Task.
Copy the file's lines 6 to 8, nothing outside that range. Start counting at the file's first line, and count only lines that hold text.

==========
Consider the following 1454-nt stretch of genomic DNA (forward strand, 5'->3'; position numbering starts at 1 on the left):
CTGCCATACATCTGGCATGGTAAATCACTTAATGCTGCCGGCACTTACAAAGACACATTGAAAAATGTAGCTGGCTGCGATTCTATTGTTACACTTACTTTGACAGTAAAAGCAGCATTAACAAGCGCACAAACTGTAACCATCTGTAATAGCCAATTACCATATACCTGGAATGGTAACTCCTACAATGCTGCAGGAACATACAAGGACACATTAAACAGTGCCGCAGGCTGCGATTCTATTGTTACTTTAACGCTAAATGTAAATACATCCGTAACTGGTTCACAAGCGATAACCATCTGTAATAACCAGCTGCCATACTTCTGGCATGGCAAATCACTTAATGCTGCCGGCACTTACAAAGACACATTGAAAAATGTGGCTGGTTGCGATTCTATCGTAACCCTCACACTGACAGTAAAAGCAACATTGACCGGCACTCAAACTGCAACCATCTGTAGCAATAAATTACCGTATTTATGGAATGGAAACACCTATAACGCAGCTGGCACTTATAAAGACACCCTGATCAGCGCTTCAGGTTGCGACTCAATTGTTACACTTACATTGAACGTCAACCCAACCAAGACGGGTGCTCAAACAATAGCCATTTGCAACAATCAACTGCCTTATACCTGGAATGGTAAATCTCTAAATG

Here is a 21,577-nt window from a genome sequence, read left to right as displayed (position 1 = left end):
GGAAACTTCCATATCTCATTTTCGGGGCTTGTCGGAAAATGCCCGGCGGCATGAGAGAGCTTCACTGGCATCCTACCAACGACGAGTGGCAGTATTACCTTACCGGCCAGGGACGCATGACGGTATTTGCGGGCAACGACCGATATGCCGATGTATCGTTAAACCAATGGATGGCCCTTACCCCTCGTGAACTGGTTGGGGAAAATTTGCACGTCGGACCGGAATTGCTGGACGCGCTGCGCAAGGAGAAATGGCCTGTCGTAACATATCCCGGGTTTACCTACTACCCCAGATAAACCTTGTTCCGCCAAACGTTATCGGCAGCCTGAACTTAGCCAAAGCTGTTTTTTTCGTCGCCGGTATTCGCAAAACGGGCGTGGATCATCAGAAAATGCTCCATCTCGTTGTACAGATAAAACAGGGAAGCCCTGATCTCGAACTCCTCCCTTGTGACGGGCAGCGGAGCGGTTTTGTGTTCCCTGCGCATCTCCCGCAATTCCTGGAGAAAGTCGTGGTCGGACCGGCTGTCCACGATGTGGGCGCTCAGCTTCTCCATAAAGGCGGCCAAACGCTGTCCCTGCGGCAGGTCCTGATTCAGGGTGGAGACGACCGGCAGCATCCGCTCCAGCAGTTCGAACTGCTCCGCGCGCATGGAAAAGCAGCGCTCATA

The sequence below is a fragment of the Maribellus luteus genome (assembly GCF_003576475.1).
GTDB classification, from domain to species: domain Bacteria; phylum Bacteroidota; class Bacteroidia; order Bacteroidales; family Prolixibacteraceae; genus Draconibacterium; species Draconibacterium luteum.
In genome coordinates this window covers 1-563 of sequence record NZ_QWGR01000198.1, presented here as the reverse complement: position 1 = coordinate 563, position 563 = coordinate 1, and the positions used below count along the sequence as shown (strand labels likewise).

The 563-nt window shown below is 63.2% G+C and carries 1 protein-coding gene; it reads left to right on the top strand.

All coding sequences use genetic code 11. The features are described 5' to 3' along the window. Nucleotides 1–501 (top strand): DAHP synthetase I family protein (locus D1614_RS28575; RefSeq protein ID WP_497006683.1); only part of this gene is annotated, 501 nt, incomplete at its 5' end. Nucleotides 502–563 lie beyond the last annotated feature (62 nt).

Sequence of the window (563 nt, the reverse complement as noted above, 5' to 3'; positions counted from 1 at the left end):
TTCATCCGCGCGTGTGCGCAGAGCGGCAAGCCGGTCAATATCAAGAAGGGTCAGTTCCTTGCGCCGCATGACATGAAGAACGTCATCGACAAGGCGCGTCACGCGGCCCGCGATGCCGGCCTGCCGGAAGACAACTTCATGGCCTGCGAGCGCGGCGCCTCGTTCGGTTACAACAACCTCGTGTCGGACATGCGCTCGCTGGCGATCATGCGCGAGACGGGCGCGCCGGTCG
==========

GTDB classification, from domain to species: domain Bacteria; phylum Bacteroidota; class Bacteroidia; order Bacteroidales; family Prolixibacteraceae; genus Draconibacterium; species Draconibacterium luteum.
In genome coordinates this window covers 1-563 of sequence record NZ_QWGR01000198.1, presented here as the reverse complement: position 1 = coordinate 563, position 563 = coordinate 1, and the positions used below count along the sequence as shown (strand labels likewise).

The 563-nt window shown below is 63.2% G+C and carries 1 protein-coding gene; it reads left to right on the top strand.